Apple today has released new versions of Safari for OS X Lion/Mountain Lion and OS X Mavericks that address security and WebKit issues. The Safari 6.1.6 update for the older versions of OS X and Safari 7.0.6 update for the latest OS X are available in Software Update on the Mac App Store. Here are the release notes from Apple’s support page:
Earlier this week, concerns emerged on Skype official message boards about the Skype Mac app no longer functioning on OS X 10.5.8 Leopard (an operating system that launched the same year as the original iPhone), and a Skype representative on the forums apparently confirmed that Skype will no longer be supported on Macs running operating systems below OS X 10.6 Snow Leopard.
While Skype has not been downloadable nor functional for Leopard users the past few days, a Skype spokesperson tells us this morning that this will soon change: “We have a Skype version for Mac OS X 10.5 users which will soon be available for download.” No additional timing details are available as of yet, but it’s good to know that Leopard users will soon be able to go back to making Skype calls and sending messages as normal.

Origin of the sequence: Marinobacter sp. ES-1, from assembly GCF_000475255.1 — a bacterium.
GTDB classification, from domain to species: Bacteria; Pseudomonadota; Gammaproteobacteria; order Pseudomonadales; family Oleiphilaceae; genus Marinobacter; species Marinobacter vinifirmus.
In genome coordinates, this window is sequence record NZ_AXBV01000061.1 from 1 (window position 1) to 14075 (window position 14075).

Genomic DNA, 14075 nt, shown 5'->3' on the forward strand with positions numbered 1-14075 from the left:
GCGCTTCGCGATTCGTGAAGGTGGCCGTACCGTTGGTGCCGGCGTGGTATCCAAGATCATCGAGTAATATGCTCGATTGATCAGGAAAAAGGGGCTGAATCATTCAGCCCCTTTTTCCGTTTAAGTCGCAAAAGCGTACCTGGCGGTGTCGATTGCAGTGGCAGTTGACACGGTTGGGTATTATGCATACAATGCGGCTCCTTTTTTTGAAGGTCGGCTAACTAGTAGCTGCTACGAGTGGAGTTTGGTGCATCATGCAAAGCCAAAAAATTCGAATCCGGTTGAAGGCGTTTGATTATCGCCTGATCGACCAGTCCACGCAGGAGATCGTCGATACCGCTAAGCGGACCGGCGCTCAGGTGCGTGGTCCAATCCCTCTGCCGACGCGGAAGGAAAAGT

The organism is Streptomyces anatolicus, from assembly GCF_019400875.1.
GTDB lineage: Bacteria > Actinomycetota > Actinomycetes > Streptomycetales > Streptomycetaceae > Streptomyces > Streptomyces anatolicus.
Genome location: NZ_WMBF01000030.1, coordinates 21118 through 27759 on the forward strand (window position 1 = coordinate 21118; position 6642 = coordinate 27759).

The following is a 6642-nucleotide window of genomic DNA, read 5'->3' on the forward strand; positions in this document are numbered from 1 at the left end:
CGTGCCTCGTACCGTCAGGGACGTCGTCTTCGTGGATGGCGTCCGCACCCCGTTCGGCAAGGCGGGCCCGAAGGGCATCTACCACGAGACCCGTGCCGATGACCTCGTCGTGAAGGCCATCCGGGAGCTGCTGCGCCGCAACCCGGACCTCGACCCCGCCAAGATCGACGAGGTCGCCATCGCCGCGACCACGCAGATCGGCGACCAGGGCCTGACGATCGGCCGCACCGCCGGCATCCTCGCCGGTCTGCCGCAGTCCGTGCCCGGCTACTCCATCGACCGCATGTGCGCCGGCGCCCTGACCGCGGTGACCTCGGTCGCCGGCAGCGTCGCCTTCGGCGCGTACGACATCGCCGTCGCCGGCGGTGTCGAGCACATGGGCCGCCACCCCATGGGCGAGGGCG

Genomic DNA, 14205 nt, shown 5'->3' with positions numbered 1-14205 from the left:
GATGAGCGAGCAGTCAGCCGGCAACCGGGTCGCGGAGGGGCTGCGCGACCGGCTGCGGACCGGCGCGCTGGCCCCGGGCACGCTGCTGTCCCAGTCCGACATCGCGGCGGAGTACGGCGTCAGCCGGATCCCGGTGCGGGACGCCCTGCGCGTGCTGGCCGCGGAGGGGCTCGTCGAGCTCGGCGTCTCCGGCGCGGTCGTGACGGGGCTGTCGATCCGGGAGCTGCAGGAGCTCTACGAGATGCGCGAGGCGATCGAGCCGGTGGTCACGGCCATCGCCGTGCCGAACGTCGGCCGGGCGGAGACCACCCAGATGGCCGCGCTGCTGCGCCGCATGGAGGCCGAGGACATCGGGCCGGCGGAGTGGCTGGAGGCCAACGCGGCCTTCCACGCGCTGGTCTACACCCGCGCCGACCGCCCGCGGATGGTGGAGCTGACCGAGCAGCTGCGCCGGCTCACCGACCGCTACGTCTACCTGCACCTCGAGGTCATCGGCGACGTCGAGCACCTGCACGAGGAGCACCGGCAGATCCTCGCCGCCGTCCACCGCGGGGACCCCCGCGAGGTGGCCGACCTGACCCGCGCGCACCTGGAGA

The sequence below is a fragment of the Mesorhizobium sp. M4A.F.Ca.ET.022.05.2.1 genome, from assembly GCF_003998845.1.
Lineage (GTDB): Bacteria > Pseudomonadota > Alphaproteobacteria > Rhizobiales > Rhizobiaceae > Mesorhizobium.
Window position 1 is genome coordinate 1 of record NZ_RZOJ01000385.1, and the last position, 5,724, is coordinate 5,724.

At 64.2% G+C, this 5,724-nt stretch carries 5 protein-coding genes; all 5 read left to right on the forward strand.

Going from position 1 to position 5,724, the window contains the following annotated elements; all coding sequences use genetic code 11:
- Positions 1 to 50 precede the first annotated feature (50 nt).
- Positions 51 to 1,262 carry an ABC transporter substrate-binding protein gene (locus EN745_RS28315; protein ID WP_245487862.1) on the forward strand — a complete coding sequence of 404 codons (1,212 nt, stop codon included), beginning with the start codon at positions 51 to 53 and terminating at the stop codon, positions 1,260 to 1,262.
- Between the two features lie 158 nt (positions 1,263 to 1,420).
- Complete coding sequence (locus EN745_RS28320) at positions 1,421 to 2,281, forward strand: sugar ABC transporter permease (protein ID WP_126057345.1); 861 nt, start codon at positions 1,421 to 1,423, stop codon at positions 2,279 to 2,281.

We’re also told that this new download will be for Leopard users only, so anyone on OS X 10.4 Tiger or below will need to upgrade to Leopard or something newer (like Mavericks) in order to keep on using the Microsoft-owned communications tool.
Apple today has provided developers with the second beta of the upcoming OS X Mavericks 10.9.5 release. The new build number is 13F12 and it is available on the Mac Developer Center and in Software Update in the Mac App Store for those running the earlier build. Apple asks developers to focus testing on USB, USB Smart Cards, Safari, Graphics, and Thunderbolt.
An upcoming change introduced in the latest Mavericks and Yosemite developers previews will require some developers to re-sign their applications and submit updates to the Mac App Store in order to get around Gatekeeper’s watchful eye. According to a technical note from Apple, any apps built and signed on a version of OS X older than 10.9 will now be flagged by Gatekeeper has not having a valid signature.